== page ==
Subject: I have found a DVD that I think you would enjoy
|American Revolution 2|
Director: Howard Alk
A heady time of change and chains, the 1960s was defined by a common effort to fight against injustice. And Chicago filmmaker Mike Gray was there, using his camera to document the politics of the streets. AMERICAN REVOLUTI... more »
Check this out. This Happened in America:
Jepetto | Chicago, IL USA | 10/18/2007
(5 out of 5 stars)
"This film just begins in the wake of violence and protest at the 1968 Democratic Convention, but it has a very different story to tell. It's set in Old Town, now a posh Chicago neighborhood, when the city is just beginning to set its sights on Old Town for a revitalization project. In 1968 a group of poor whites lived in Old Town who called themselves The Young Patriots. They had come from the Appalachian Mountains and are not shy about calling themselves "hillbillies." Like many poor white southerners they settled into flophouses and cheap apartments (they complain about rents of $140 per month) in Old Town and were often harrassed by the police. These poor whites are trying to connect with other radicalized groups to oppose the theft of their neighborhood by the rich. Some of the most amazing scenes are of meetings, the Young Patriots meeting with left-wing Christians at a Church of the Three Crosses, asking for their help to organize against the police and against capitalism. Recognizing their common plight, these middle-class white Christians and these hillbillies from Kentucky turn to who for wisdom? The Black Panthers. And the panthers, led by Robert E. Lee III, are these gorgeous, statuesque, perfectly disciplined and wonderfully articulate black men and women who are fonts of revolutionary wisdom, telling the whites that marches and demonstrations are a waste of time and that what they need to do is form strong communities that demand equality from the rich, at gunpoint if necessary. This happened in America, an America that America has forgotten, but it was not so long ago.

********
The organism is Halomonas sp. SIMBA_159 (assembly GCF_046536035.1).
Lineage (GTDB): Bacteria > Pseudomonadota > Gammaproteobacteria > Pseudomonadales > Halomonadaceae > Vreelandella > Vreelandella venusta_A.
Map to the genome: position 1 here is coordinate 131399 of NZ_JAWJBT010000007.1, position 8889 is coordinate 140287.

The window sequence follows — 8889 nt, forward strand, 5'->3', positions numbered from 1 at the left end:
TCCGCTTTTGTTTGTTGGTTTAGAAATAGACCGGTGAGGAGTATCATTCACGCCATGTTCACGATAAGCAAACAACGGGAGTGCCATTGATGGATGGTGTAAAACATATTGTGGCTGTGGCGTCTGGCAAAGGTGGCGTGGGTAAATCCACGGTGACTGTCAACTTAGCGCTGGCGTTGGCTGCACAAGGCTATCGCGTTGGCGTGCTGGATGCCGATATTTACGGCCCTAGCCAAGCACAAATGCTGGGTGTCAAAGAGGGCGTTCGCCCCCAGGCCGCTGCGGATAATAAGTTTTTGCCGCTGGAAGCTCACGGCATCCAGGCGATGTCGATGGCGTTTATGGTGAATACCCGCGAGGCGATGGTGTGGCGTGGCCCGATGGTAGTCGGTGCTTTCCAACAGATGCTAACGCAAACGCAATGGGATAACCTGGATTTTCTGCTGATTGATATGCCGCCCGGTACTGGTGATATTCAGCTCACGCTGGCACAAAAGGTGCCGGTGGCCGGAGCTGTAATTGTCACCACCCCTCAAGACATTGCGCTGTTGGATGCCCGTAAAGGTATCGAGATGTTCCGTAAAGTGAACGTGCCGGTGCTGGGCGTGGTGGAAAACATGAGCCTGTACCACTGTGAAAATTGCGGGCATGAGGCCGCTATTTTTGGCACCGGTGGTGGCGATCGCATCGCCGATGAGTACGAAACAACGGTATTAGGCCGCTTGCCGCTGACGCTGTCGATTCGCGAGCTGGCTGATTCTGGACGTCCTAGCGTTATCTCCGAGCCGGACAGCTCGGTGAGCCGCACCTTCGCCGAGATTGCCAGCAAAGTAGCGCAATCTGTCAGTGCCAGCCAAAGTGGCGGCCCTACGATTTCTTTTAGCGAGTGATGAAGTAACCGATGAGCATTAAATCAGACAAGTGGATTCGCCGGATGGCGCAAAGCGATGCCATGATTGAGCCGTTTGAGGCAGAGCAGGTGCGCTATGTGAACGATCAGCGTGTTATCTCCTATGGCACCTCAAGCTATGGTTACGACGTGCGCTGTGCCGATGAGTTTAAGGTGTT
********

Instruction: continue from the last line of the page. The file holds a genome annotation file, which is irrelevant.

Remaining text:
So the Panthers are very impressive. But then there are scenes giving voice to other black men in a South Side pool hall. These black men are saying, essentially, "We've been getting our heads busted by the cops for years but a few white boys get their heads busted and suddenly you're all down here talking about a revolution." And, "What do you care if a cop busts someone's head? I remember you when you were a kid on our street and you were busting people's heads. What do you care if a cop does the same thing?"
It's true the film lacks background information and identifications, as another reviewer complained, but that's part of its brilliance. It simply immerses you back in 1968. And then you realize how different this country was just 40 years ago. Radically different."